How Do You Get a Script with Yum Commands That Rely on a Public Website to Work when you have No Access to the Internet?

Problem scenario
You have a Bash script that cannot be modified that runs yum commands.  The script runs on a RedHat distribution of Linux and uses URLs with SSL (e.g.,  The script expects a yum repository to be set up at this URL.  This script must run without access to the Internet due to enterprise security policies.  What do you do if you are behind enough security to not need SSL to be set up properly (given that you have no Internet access) and need to get the script to work immediately?

Mirror the URL resources on a server internally, and intentionally "spoof" the IP address to point DNS records for the URL to that internal yum server. 

1.  Go to the server that will run the script and change the /etc/hosts file so the FQDN of the URL will map to the IP address of the internal server.  For example, the /etc/hosts file of the server that will run the script should have an entry like this (assuming the script refers to and the internal server that will serve as is at                   

The steps will keep referring to as the IP address of your internal yum repository server.

2.  Go to the yum repository server at  Install Apache httpd server on this server.  Modify the httpd.conf file (find it with this command "find / -name httpd.conf").  Search for the word "DocumentRoot" in httpd.conf to change instances of the default "/var/www/html" path to the path of the .rpms.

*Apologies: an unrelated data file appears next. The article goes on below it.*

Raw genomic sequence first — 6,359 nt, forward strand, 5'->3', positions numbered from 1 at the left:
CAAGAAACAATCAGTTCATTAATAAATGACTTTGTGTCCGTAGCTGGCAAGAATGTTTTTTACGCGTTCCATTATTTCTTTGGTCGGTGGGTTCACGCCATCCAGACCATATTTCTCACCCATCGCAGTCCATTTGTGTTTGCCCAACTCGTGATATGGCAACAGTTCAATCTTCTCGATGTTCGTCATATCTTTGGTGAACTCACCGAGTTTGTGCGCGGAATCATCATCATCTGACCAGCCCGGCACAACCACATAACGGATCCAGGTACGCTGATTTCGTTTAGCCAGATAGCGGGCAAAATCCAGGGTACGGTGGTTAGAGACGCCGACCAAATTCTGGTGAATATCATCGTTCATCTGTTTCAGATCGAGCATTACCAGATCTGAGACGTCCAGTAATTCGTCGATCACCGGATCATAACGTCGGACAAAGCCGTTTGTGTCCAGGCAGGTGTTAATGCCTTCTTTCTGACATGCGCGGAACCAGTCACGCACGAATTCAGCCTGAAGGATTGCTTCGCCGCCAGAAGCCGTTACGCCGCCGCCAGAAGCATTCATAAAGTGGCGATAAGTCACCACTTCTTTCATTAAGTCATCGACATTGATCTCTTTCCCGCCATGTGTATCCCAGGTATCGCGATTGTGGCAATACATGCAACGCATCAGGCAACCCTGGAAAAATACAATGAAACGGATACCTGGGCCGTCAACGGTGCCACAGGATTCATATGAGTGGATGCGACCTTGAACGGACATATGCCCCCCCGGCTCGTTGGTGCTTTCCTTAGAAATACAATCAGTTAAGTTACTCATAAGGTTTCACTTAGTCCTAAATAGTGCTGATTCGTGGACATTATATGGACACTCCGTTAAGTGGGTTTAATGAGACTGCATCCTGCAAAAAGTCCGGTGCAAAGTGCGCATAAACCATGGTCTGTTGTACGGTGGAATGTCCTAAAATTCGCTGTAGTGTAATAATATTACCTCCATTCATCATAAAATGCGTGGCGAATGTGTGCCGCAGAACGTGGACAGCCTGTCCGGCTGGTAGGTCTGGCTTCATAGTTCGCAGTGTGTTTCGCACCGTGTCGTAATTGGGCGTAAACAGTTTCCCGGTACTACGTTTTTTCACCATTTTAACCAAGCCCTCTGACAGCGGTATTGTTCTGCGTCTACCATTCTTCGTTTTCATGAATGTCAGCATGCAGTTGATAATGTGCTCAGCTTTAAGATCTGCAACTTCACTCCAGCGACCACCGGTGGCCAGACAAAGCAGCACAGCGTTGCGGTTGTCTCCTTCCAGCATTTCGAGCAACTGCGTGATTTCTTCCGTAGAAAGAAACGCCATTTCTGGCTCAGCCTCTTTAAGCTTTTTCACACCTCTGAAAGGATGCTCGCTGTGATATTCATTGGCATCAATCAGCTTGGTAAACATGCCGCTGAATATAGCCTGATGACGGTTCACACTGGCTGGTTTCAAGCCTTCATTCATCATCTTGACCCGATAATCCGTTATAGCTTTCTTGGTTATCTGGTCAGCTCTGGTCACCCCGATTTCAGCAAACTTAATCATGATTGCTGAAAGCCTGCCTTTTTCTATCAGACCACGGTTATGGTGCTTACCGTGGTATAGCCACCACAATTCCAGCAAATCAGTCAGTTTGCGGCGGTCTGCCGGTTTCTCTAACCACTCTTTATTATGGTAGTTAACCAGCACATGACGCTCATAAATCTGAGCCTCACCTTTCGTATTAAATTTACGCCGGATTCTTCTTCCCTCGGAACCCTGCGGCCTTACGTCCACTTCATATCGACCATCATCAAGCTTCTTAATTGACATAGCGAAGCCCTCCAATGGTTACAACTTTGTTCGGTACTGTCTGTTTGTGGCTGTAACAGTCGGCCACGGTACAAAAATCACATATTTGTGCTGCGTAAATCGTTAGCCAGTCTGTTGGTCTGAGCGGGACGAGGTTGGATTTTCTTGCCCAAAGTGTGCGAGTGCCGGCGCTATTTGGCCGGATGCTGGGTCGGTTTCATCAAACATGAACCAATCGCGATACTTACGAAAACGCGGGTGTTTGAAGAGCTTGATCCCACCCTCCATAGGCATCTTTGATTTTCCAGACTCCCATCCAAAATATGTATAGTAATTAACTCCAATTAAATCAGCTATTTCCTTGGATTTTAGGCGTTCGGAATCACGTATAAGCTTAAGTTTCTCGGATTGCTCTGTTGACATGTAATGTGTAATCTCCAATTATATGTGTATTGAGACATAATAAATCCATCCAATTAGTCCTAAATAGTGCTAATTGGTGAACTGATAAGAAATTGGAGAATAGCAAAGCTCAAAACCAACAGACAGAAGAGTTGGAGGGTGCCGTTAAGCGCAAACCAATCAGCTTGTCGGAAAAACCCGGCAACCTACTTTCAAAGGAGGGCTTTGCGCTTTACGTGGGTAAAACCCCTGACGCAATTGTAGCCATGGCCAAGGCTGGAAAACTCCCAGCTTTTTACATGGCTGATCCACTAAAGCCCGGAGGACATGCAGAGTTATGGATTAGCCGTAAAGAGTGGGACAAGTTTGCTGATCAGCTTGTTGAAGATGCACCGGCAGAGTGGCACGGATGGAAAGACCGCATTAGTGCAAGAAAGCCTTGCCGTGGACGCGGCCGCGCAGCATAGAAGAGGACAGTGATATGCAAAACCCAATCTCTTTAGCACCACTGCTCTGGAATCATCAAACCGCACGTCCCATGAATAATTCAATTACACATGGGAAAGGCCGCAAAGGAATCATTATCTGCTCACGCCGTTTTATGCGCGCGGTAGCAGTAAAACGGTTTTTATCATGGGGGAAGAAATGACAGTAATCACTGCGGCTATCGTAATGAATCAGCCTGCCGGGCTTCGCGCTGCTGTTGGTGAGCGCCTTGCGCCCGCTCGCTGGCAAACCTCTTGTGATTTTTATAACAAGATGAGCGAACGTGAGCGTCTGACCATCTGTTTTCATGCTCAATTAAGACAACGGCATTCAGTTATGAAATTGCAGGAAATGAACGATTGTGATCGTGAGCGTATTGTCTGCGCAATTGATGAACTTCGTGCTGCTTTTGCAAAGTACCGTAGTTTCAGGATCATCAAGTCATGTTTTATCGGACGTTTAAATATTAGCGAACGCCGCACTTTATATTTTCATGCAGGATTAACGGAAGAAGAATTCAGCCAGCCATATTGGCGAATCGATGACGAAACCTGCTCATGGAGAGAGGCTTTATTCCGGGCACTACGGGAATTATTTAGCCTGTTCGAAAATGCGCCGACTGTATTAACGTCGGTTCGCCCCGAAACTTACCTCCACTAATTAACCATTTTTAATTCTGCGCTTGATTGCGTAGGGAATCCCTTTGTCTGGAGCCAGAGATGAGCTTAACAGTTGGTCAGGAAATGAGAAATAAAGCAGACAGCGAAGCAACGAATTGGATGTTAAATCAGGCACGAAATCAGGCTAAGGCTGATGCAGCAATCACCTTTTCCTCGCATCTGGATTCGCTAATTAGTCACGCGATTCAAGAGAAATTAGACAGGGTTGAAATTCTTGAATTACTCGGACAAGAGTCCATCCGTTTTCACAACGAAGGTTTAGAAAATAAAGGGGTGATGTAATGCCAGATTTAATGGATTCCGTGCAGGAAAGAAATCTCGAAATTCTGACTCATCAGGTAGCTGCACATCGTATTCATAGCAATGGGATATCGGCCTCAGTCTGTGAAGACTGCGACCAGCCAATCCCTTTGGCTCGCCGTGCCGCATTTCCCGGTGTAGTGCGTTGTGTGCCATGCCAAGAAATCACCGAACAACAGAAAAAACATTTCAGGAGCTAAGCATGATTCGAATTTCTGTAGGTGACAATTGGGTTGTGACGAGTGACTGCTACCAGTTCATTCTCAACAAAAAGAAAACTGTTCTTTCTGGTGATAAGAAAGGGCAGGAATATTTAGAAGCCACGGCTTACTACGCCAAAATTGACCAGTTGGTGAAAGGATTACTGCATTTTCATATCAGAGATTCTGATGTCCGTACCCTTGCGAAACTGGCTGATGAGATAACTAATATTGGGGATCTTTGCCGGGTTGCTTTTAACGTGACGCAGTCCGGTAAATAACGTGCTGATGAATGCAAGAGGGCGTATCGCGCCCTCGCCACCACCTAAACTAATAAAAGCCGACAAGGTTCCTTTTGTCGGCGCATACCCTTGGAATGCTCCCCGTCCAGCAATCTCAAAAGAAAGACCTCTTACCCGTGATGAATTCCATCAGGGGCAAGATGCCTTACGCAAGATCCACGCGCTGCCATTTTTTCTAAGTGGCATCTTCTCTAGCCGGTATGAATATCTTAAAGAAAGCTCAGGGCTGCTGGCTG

3.  Transfer the .rpms from the server on the Internet to the yum repository server at  The destination directory should be the one you configured in the step above.   Start the Apache server (e.g., "apachectl start").

4.  Install createrepo on the server if it has not been installed.  Use this command to configure the directory with .rpms to be a yum repository:  createrepo /path/to/rpms/
The above command will create a "repodata" directory in the directory you specified.  The command will also create a repomd.xml file in that "repodata" subdirectory.  These things allow the yum repository to work.

5.  Set up SSL on this yum repository server at  Use this command:  yum install mod_ssl
For further configuration details of SSL, see this link.  

6.  On the server that will run the script, modify the /etc/yum.conf file.  Add this entry as the lowest stanza in the [main] section:  sslverify=false
(This is not a best practice.  But behind a firewall that blocks Internet access, it is a configuration that some Linux administrators use without too much risk.)

7.  Now you should be able to run the script.  The resolution of the FQDN of the URL should be to this new yum repository on your server.  The script will never know it did not use the real server on the Internet.

For more information about configuring yum clients see this external link.  It has details about retrieving RPMs for specific sources with SSL.

Leave a comment

Your email address will not be published. Required fields are marked *